Depending on culture and personality, as well as how we are feeling at any given time, people can have different distances at which they feel comfortable. Similarly, some people on the autistic spectrum or with anxieties may not feel as comfortable with people standing very close to them. Always check other people’s body language and expression when approaching someone you do not know. If they are showing discomfort or stress, please stop and stand back until they look relived and comfortable again.
Finally, people who want to be perceived as good business partners should present themselves with open palms facing up. This goes back again to our hunter-gatherers ancestors, who were faced with potential threats from other groups. How would they know if a person approaching them was a friend or an enemy? From their facial expression (are they smiling or are they looking angry?), from their body language (is their body language open and relaxed or are they readying themselves to fight?) and from their hands (are they holding weapons or are they empty-handed?).
Showing your hands, rather than keeping them in your pockets or behind your back, signifies that you do not have bad intentions towards them and having palms up shows to them that you are open for business and open for discussion, it shows empathy and respect towards them. If you want to cooperate with someone on the same level, or if you are asking for advice, help or funding, an open hand with palms facing up gives you the best chance of success.
An open hand with the palms down is often used when giving orders and people are less likely to want to work with someone who is perceived as domineering. Even more so, a pointed finger is often adopted by police offers and those in positions of formal authority to give imperative orders, so finger pointing is best avoided altogether in business situations.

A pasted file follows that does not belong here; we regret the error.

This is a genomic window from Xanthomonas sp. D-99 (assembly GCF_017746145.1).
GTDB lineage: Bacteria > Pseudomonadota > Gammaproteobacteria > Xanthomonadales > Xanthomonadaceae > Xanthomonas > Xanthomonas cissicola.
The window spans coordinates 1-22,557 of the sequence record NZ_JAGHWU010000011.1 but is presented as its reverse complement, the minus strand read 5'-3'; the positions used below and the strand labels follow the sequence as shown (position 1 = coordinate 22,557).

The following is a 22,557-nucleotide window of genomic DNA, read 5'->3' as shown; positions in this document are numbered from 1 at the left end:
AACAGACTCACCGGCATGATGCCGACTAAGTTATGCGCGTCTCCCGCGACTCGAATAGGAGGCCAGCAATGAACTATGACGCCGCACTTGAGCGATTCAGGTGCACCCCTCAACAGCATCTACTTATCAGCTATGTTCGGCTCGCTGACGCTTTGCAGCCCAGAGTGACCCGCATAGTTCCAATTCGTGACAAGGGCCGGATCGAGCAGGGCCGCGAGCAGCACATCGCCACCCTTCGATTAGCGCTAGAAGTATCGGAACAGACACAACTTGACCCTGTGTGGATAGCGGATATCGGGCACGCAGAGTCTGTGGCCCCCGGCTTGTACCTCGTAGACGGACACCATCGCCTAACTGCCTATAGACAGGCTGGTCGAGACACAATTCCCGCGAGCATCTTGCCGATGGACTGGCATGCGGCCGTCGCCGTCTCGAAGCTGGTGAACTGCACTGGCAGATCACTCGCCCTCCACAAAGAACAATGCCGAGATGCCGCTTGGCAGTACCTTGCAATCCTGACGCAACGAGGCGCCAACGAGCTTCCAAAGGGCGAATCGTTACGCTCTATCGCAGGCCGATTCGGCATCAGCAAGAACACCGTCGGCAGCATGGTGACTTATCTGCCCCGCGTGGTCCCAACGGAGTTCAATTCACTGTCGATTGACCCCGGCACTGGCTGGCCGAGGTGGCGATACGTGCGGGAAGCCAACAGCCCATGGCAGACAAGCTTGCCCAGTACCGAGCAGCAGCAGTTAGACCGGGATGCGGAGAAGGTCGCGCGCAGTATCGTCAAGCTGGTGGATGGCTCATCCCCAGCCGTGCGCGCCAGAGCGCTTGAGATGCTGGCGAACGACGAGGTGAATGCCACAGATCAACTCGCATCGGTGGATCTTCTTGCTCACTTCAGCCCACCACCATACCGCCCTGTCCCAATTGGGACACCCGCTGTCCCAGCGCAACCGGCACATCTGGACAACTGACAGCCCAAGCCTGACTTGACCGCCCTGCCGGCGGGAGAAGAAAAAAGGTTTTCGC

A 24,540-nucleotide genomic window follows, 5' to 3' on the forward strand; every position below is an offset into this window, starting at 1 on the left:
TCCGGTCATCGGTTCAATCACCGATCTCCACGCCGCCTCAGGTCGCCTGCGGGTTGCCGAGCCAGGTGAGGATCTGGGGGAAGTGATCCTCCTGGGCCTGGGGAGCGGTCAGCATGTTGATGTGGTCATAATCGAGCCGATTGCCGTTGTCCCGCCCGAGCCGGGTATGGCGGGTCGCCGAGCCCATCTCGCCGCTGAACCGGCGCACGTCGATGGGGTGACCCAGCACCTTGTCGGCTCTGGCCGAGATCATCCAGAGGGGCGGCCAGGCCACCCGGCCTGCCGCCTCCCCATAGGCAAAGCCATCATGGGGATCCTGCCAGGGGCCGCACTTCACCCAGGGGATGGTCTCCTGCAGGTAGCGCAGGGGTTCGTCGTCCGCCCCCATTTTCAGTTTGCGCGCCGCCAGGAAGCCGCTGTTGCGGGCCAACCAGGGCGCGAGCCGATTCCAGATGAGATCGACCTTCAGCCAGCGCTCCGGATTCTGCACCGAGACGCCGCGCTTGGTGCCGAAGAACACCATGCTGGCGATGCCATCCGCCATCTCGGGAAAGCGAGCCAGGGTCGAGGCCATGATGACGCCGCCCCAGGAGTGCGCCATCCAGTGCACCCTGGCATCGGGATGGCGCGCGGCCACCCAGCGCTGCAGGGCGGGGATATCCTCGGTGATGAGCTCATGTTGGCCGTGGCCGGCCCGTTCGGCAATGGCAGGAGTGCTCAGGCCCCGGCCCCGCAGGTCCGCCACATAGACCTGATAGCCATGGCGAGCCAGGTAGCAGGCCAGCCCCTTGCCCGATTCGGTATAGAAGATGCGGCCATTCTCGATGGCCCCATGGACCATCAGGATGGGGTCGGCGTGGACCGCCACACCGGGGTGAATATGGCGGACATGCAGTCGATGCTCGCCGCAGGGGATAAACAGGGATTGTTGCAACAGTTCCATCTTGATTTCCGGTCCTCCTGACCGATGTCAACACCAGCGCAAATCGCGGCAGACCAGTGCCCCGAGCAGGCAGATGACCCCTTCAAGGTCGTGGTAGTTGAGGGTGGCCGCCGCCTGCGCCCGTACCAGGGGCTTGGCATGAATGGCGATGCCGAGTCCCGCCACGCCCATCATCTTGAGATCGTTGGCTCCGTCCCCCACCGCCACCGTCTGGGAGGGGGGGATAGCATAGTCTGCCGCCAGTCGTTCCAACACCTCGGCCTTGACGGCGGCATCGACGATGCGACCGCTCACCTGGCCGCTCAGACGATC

Building a rapport is important when meeting others in business. Coming across as likeable, friendly and approachable is important because it makes others comfortable with you and it makes them feel good about themselves. When people feel good about themselves, they are more likely to want to do business with you. If you are recruiting, or if you are being recruited, when you are meeting potential clients, business partners or when you are managing people, you can help create successful business relationships by simply smiling and making eye contact, by keeping a distance at which others feel comfortable and by using your hands wisely.
Alexis Faber is an expert in body language, reading people and psychology. Thanks to one-to-one sessions and group workshops tailored to each individual’s needs, she helps people present the best version of themselves to achieve their career goals and realize their potential. She offers unique programmes to help executives, salespeople and professional women. Find out more at https://www.in-sight-edge.com/ or feel free to get in touch at [email protected]